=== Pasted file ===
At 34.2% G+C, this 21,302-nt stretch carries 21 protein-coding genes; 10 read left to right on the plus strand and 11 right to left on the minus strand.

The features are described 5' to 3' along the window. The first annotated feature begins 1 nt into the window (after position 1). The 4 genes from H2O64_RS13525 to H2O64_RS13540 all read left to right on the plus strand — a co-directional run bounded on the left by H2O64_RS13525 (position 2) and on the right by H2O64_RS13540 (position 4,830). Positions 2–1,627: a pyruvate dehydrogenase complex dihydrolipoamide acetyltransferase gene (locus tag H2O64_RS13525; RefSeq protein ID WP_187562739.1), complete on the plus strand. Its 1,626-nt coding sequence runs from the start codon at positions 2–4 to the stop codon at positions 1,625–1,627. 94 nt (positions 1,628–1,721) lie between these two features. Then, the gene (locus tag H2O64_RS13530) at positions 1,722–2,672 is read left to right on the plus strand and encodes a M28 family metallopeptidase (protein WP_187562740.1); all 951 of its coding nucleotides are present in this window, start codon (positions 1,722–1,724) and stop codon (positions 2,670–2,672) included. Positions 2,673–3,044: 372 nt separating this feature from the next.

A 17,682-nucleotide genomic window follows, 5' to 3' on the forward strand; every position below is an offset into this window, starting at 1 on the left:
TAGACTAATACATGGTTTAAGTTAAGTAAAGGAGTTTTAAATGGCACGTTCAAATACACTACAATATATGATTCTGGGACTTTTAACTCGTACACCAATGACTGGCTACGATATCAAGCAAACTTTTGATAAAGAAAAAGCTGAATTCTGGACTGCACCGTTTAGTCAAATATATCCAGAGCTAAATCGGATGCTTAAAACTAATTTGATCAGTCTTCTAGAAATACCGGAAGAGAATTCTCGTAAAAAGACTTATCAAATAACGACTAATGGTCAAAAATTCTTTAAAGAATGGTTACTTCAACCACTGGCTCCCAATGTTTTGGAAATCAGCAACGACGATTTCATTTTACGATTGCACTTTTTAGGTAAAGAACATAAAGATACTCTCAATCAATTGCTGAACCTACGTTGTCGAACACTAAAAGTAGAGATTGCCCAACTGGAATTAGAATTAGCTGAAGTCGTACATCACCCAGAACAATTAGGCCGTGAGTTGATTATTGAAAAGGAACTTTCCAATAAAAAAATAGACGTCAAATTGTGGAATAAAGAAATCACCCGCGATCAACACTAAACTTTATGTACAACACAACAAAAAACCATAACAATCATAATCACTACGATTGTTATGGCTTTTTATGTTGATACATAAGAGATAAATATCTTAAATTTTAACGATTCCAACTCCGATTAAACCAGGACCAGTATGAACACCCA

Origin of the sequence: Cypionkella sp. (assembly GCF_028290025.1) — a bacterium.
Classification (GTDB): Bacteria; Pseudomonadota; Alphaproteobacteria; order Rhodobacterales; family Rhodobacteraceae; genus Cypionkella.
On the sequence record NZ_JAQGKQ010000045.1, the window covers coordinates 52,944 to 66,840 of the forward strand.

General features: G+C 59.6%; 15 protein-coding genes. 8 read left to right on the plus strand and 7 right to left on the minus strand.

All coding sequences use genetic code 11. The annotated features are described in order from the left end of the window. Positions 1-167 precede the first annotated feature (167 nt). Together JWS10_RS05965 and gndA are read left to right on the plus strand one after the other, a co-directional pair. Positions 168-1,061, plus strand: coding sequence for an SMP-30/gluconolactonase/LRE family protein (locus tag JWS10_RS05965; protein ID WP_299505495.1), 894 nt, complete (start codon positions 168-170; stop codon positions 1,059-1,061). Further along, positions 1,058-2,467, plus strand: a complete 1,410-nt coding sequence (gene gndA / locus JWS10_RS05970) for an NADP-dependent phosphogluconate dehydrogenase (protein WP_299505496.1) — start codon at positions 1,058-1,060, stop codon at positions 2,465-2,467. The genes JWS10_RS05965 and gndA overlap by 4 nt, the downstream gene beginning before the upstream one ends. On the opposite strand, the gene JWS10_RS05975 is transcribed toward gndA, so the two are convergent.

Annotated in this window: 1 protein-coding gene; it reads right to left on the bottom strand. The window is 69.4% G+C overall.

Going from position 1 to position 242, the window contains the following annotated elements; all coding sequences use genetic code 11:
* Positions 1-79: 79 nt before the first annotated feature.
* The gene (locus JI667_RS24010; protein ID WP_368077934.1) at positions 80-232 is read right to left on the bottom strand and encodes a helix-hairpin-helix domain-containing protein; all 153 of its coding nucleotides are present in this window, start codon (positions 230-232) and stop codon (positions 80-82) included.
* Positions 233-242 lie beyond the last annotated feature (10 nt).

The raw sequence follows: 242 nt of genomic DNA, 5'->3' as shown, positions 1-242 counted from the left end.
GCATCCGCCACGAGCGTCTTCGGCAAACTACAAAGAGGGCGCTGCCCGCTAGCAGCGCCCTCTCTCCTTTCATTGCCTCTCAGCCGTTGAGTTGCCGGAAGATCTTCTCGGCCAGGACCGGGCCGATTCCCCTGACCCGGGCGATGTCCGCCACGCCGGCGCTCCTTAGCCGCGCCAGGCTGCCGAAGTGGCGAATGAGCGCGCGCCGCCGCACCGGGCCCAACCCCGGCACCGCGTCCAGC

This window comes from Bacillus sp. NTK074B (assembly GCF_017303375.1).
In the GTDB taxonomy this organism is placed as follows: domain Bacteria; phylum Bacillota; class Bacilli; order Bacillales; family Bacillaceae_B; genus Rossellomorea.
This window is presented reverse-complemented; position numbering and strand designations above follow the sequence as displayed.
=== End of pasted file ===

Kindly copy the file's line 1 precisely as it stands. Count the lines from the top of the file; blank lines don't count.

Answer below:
At 34.2% G+C, this 21,302-nt stretch carries 21 protein-coding genes; 10 read left to right on the plus strand and 11 right to left on the minus strand.